Our young people are
flying high and learning
new skills thanks to the
latest hi-tech addition to
our computing teaching
Drones have been introduced
in computing classes with our
young people being taught to
control the devices using an iPad.
The drones were first used in
a classroom setting to develop
skills around controlling the
devices, before then progressing
to use outside to introduce more
complex tasks, such as targeted
landings, and taking photos and
recording videos using in-built
Through using drones, our young
people are practicing:
l Functional Academic skills
- through the learning of basic
coding. Coding, and developing
understanding of instructions,
also supports learning in areas
such as English and Maths.
l Daily Living Skills - through
practicing fine motor skills
with the iPad controls, spatial
awareness and avoiding
obstacles, turn-taking, and
understanding of instructions.
In the long-term, one of our
ambitions is for young people to
use the drones off-site to collect
photos and video which will
support their learning in subjects
such as Science and Geography,
as well as practicing and
generalising other skills, noted
above, in different settings.
Our young people began using
the drones at the start of the
2020/21 academic year.
The introduction of drones to
computing sessions comes after
the successful implementation of
the use of Virtual Reality headsets
in the last academic year (see
at Prior's Court, said: "We
are always trying to introduce
new technology and equipment
as a tool for learning, as tech can
be a real motivator for our young
people which then opens up
pathways to learning and support
in other areas.
"This has certainly been the case
with one of our young people,
Toby, pictured, who has been
involved since the very beginning
of this project. From installing the
relevant apps to our current aim
of making a video around our site,
Toby has been enjoying himself
while also, crucially, learning new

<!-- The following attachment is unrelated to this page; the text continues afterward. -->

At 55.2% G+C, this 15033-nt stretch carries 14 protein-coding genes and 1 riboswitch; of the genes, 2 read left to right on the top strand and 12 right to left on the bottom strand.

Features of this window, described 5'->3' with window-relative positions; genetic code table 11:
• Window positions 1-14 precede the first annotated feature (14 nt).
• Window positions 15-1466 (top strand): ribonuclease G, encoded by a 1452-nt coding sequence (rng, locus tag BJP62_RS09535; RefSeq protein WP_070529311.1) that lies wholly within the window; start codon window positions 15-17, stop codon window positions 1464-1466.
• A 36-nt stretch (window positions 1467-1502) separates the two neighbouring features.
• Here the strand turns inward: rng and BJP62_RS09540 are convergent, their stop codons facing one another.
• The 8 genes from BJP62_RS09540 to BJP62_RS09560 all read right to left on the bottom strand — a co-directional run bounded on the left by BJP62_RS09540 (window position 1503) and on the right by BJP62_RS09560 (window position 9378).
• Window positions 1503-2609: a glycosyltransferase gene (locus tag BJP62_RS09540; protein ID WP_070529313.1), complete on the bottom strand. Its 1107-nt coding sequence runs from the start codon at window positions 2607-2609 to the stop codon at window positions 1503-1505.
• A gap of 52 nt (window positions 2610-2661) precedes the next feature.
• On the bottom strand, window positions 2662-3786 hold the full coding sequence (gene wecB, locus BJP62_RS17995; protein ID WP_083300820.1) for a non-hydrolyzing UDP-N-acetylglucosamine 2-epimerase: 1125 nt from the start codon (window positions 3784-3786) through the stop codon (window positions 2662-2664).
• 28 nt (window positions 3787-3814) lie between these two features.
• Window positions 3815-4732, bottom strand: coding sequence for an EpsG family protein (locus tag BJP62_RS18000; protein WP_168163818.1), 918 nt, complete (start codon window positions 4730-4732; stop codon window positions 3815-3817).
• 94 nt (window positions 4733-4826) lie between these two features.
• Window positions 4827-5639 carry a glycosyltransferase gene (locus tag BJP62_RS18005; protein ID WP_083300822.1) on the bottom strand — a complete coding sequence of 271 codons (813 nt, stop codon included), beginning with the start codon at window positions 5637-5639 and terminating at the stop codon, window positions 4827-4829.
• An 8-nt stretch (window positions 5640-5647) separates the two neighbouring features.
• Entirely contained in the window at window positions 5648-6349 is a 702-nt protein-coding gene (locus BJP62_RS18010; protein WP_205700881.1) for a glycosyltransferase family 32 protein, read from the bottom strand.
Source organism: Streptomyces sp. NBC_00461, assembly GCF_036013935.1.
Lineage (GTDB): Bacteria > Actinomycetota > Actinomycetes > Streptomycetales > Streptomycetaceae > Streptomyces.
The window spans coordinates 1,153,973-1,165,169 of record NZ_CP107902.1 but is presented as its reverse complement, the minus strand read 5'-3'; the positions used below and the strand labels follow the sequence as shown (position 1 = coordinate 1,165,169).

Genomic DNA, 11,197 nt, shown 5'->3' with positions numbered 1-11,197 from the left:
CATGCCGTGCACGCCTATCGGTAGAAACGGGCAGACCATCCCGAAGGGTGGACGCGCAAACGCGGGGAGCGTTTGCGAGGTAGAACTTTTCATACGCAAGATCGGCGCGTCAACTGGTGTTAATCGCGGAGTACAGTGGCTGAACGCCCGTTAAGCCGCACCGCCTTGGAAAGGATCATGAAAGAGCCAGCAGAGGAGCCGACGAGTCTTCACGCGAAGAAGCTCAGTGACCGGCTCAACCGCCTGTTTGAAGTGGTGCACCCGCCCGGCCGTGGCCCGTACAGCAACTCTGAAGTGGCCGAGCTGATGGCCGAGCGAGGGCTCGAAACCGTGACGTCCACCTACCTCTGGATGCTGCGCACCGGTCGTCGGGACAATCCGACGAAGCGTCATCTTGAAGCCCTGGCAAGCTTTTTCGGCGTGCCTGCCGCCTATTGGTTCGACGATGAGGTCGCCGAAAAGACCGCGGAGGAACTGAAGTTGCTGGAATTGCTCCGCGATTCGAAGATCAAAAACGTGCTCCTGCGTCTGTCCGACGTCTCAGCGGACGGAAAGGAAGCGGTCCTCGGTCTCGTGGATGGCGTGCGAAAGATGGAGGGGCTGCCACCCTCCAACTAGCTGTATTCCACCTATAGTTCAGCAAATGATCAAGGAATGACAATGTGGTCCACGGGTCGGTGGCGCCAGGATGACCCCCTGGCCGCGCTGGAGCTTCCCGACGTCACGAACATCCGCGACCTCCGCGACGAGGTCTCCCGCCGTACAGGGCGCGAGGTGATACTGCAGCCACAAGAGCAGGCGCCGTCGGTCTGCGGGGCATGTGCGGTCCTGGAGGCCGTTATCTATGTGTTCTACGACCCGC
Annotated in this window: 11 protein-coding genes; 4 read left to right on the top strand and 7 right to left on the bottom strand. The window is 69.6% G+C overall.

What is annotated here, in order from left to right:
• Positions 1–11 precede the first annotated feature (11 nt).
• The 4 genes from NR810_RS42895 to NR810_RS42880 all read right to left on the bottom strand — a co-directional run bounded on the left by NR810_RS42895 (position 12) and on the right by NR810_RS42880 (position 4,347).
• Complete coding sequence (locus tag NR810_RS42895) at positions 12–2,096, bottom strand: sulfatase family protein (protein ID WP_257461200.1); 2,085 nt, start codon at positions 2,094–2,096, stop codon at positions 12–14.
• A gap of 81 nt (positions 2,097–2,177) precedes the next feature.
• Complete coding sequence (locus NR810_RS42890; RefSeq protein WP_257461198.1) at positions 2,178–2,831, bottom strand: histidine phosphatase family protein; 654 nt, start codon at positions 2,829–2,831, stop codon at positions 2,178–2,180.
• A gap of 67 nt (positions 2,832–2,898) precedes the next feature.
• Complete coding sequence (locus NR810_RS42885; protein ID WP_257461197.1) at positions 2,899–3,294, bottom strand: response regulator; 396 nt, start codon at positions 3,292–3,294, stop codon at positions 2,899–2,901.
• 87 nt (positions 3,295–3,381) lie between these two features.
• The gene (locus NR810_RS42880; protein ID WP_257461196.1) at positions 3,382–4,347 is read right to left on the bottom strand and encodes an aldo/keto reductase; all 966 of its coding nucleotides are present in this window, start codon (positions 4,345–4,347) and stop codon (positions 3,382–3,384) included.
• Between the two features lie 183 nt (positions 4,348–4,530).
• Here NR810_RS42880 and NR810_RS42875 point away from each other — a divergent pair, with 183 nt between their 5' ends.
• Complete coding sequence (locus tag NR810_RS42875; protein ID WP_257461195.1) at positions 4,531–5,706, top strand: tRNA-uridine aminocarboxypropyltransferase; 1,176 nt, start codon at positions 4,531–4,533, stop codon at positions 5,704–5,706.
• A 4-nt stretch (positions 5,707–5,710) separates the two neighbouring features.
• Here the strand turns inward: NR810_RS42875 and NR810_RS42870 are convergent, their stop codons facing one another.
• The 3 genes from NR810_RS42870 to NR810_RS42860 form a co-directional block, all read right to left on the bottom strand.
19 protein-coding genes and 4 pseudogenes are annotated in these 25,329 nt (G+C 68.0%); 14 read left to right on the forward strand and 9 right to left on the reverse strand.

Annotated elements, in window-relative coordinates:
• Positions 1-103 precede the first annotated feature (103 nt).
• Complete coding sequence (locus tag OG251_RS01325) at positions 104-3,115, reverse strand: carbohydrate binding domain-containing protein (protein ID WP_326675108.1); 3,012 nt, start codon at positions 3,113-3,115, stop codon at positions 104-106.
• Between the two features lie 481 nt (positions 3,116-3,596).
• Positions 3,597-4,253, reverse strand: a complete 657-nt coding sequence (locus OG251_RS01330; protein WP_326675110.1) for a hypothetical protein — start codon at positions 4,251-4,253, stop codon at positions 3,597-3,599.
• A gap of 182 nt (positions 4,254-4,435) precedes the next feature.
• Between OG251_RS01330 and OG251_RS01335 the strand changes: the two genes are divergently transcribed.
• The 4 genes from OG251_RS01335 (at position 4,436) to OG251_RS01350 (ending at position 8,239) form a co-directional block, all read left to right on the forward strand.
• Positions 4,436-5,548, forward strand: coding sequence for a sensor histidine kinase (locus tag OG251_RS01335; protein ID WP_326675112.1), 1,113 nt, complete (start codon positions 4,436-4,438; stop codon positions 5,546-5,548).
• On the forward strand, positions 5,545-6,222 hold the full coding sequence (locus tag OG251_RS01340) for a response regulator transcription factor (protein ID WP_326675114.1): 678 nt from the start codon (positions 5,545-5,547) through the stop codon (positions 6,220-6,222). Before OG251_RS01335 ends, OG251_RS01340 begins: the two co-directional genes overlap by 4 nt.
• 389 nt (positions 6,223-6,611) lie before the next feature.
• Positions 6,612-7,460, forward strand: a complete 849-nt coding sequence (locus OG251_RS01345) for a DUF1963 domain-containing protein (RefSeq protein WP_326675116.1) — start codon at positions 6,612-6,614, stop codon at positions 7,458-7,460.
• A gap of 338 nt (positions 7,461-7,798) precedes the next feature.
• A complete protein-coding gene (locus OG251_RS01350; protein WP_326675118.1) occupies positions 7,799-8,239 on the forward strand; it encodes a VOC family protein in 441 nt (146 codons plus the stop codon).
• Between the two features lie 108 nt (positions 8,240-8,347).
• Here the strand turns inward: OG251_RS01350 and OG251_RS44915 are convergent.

skills and gaining confidence.
"The use of technology is
important to us as it also
provides a strong reminder about
our Founding Patron, Dame
Stephanie Shirley, who was
herself a pioneer in the field of IT."
Our use of Virtual Reality to allow our young
people to enjoy new experiences and
accustom themselves to real world situations
without leaving the comfort of their
classroom has been shortlisted for an award.
We've been named a finalist in the Innovator of the
Year category in the 2021 Bett Awards for work being
done across site with Virtual Reality over the past 18
This work, led by Computing Teacher Nuno Guerreiro,
has involved collaboration between Education,
Residential and multi-disciplinary teams to use
Virtual Reality headsets as a complimentary resource
to existing approaches.
The technology has been used to provide our young
people with access to relaxing sensory experiences,
desensitisation around scenarios such as being on
a bus or medical environments, and enjoying new
experiences such as skiing.
One success, at the
start of 2020, involved
supporting one young
person to board a
plane to go on an
overseas family holiday
for the first time in
nine years, while the
technology has also been
used to complement the
work of our on-site therapy
team with phobia treatment
(particularly around animals) and
desensitisation around medical settings.
Other finalists in the category include a project run
by BBC Learning and LEGO's education arm.
The winners of each category in the 2021 Bett Awards
will be announced in June.
In the running for innovation award
Lift off for drone usage project